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Moliére

review by Zach B.

 

 

MPAA Rating: PG-13 (For Some Sexual Content)

Running Time: 121 Minutes

Starring: Romain Duris, Fabrice Luchini, Laura Morante, Edouard Baer, Ludivine Sagnier

Screenplay by: Laurent Tirard and Grégoire Vigneron with Fanny Valette and Jean-Claude Jay

Directed by: Laurent Tirard

 

Studio: Sony

Retail Price: $29.99

Features: Audio Commentary with Director/Co-Writer Laurent Tirad, The Making of Moliére

Specs: 2.35:1 Anamorphic Widescreen, French Dolby Digital 5.1, English Subtitles, Spanish Subtitles, Scene Selections (28 Scenes)

Released: January 29th, 2008

 

 

"Moliére" is presented in 2.35:1 anamorphic widescreen, and it's a remarkably sharp transfer. The fantastic sets and Parasian streets have impeccable detail, while the costumes and fleshtones achieve a pretty flawless color balance. Color saturation is fantastic too, as the film's bright and vibrant palette certainly stands out without hints of smearing. The print used is clean, but there is some slight noise, edge halos and some edge enhancement - which are not too distracting. Thankfully, such a great looking movie has gotten a primo transfer.

 

"Moliére" is presented in French Dolby Digital 5.1, and this is a very boisterous track. Dynamic range is fantastic, while pans and imaging is strong too. Dialogue is clear and easy to hear, while Frédéric Talgorn's romantic score blooms to life through the channels and really adds to the sonic atmosphere. Surrounds are just as wonderful, and quite discrete too: be it horses trotting, or even footsteps. This is a very fine and enjoyable sound mix.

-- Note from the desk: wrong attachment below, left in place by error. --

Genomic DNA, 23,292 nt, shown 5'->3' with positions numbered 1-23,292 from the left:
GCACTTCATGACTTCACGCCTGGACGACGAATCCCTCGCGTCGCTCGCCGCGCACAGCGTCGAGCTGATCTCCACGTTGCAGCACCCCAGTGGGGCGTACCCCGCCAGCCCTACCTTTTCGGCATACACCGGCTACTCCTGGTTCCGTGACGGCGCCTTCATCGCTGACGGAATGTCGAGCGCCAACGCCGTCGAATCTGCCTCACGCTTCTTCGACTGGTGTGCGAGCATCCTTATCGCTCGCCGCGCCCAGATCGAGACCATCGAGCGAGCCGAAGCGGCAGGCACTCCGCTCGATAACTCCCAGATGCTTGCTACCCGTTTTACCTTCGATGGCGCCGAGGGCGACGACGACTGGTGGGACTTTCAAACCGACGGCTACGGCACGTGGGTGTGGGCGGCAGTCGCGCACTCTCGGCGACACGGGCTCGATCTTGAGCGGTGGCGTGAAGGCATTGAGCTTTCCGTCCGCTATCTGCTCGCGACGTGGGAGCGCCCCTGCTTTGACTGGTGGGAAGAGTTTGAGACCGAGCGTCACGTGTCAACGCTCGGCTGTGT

English subtitles and Spanish subtitles are included.  
 



First up is an Audio Commentary with Director/Co-Writer Laurent Tirard. Tirard, who is French but speaks excellent English, offers a pretty good commentary. While Tirard is guilty of narrating the action on the screen, he thankfully balances it with lots of details: the sets, location details, extensive information on the real Moliére, symbolism and other nuances of the screenplay. The only downside is that there are some constant gaps of silence, but there's no denying that Tirard is passionate about his movie and the art of filmmaking. Those who loved the movie may want to sit through this one.

Lasting 27 minutes is The Making of Moliére, which covers a lot about the film's extensive production as told through interviews and behind-the-scenes footage. Producers, the actors and assorted filmmakers give thoughts on creating the film - and what makes it stand out. There's a lot on the talented cast, the creative license used in the screenplay, the characters Lauren Tirade's directing style, the production design and more. If you liked the movie or are interested in how period films get made, this is well worth a watch.

 

"Moliére" is an enjoyable farce with lush production values that came and went in U.S. cinemas too quickly during the summer of 2007. The movie seems positioned to be discovered on DVD, and those who check the disc out won't be disappointed: a robust 5.1 mix, excellent transfer and some fine features make this a worthy package. Definitely recommended as a rental, and a purchase for fans of the film.